Sprawl is an expensive and unsustainable habit, and cities and towns should work on recovering from sprawl through incremental urbanism, said Steve Mouzon, architect, urbanist, photographer, and author of The Original Green, at a lunchtime talk, “The Urbanism Dividend: Placemaking as a Great Investment,” held April 9th at the Tattered Cover in LODO. He told CNU members and friends that recovering from suburban sprawl is a challenging but critical goal, given the escalating cost of fuel and the need for municipalities to use public dollars in the most efficient way possible.
“Every city investment in infrastructure needs to be tested now for return on investment,” said Mouzon. He cited ways cities and towns overspend on suburban sprawl: Compared to denser urban development, subdivisions require more miles of road, street lighting, irrigation, stormwater infrastructure, open space maintenance, public vehicles, and other expenses. “The freeways are the cheapways,” he said, because highway arterials decrease attractive street frontage and thus land value, which represents sales tax lost to the city, county, and state. He advised that cities should set up a mechanism for determining their return on investment from urban versus suburban development.
Individuals also suffer from “automobile poverty” when they live far from transit and urban services and need multiple cars for the household. In the U.S., said Mouzon, it costs between $7,000 and $10,000 a year to own a car, including car payments, insurance, oil, gas, and other expenses. A household with five cars spends at least $35,000 a year; that could provide a down payment for a house in a more urban and transit-connected area.
He advised individuals to consider how many of the trips of their “web of daily life”—work, school, shopping, recreation, and so on—would be clipped if gas reaches $10 or $20 a gallon. Municipal officials also should consider how much of their community is inhabitable, if fuel were to cost that much, so they can assess the value of urban development that provides grocery stores, pharmacies, and other services to which people can walk or take transit.
Mouzon outlined his “12-step program for sprawl recovery” to suggest ways towns and cities could upgrade or fill in suburban infrastructure:
1) Create civic space. The space could be a relatively small 70-foot-wide plaza. He advised asking the local bank with the largest number of foreclosures to give up a house and donate the land to redevelop as civic space. This civic space would attract buyers and sustain the value of the surrounding land.
2) Reclaim thoroughfares. Insert alleys and rear lanes. Block by block, ask homeowners to give up 15 feet of their property for a 30-foot alley right of way. Alleys and rear lanes benefit the neighborhood by making sidewalks safer and taking trash off the street. They also provide more street frontage; snout houses could use the garage space for offices or shops extended to the sidewalk.
3) Provide on-street parking. On-street parking provides livelier and safer streets. Sidewalk cafes don’t work next to moving traffic; they need the protection of parked cars, as do people walking on the sidewalks. And every on-street parking spot reduces the need for one in a parking lot.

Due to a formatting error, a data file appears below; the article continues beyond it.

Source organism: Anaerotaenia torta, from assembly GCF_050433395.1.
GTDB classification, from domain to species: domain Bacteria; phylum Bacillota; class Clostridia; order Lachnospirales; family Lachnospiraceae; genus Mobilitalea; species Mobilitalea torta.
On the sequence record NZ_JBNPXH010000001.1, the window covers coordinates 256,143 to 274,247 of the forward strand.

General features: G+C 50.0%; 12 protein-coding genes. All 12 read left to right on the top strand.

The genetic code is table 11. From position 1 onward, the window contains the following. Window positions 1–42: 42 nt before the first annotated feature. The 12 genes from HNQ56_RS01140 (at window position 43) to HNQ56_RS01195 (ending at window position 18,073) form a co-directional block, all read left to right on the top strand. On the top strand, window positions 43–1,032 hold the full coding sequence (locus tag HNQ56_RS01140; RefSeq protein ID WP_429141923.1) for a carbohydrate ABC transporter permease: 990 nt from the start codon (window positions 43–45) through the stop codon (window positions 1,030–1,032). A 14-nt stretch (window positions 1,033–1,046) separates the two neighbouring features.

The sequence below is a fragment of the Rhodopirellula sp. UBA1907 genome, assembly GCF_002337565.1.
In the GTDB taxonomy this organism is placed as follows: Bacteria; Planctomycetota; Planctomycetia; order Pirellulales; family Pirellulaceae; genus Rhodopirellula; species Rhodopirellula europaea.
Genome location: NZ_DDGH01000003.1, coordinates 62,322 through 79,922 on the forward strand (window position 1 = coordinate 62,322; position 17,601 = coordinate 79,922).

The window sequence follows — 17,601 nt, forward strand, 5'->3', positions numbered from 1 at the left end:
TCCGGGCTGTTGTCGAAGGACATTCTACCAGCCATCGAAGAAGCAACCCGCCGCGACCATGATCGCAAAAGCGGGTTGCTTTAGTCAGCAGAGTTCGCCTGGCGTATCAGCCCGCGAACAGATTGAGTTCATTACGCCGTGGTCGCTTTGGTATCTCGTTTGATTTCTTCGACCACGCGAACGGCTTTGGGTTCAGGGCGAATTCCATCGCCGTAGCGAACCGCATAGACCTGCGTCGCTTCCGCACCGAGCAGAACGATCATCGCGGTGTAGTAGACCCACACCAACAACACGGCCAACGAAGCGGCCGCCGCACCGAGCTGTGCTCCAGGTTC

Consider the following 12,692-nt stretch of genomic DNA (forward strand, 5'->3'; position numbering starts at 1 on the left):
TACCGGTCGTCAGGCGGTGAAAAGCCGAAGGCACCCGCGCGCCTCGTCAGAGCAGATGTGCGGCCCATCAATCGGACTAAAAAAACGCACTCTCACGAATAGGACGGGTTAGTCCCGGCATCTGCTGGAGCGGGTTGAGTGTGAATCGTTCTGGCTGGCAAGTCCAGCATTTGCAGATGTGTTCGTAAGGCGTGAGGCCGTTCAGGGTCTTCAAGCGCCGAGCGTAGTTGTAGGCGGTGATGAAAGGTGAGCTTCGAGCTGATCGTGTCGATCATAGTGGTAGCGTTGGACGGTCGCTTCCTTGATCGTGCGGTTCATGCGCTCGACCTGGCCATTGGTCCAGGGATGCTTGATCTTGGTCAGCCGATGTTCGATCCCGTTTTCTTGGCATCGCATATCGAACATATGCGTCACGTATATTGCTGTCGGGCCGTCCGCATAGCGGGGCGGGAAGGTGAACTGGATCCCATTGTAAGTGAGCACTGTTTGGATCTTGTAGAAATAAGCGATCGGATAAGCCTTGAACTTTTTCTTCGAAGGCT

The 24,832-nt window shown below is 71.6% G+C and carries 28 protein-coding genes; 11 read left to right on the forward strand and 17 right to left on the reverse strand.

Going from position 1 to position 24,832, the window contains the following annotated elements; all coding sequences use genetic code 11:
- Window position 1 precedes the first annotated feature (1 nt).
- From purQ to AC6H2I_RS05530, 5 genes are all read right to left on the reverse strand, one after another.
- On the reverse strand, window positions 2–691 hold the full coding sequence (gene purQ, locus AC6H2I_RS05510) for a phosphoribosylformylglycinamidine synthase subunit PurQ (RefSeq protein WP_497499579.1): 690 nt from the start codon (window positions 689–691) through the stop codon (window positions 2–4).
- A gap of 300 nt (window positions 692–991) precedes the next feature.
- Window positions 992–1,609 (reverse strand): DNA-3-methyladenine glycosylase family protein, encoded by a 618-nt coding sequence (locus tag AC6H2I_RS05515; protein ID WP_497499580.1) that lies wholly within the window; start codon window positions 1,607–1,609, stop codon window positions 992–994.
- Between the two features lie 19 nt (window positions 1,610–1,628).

4) Make every building a gift to the street. Design buildings within neighborhoods to “shelter, refresh, delight, and entertain.”
5) Plant edible gardens. Work gardens and farms into the urban fabric. Establish a farmers’ market for every neighborhood so people can walk to get fresh healthy food.
6) Provide places to eat. Neighborhoods that have “built up enough coolness” from the previous efforts should add a ‘third place’ where people can go to eat and socialize. Consider small-scale eateries, such as a café with a couple employees.
7) Expand the housing types. In suburban neighborhoods, add in back-yard cottages, muse houses like those found in London’s lanes, and accessory-unit apartments. Allow homeowners on alleys and rear lanes to build carriage houses and accessory units to provide housing on a smaller and more affordable scale.
8) Locate a bed and breakfast in every neighborhood. Large suburban homes often have rarely-used guest rooms. When the neighborhood is filled in with smaller homes, local guest houses or bed and breakfast establishments can offer space for guests.
9) Build live–work units. Aim for an incremental and organic transition from single-use residential districts to mixed uses by building live-work units, such as apartments above shops or offices, so people can live and work in the same place. This also can create a livelier commercial area.
10) Install a neighborhood market. Even a small market offers daily convenience and prevents driving to buy food and supplies.
11) Introduce dedicated office and retail spaces. Businesses and shops will survive if enough people are using them. Consider including flexible/incubator space for office sharing and multiple uses like a yoga studio. Tiny shops can be inserted easily into residential neighborhoods, as was common a generation or two ago. These commercials spaces can provide jobs for neighbors.
12) Add a civic building. Activate a neighborhood with a community center, library, or other civic building.
Responding to questions, Mouzon said that he is not aware of a community with a sprawl recovery program in place. “It’s not legal to do sprawl repair, and won’t be until the [cost of oil] compels us.” When sprawl becomes too expensive, he added, “people will flee inward” or will create more urban places in the suburbs.
Kathleen McCormick, a CNU Board Member, is principal of Fountainhead Communications, LLC in Boulder, which focuses on design and the environment.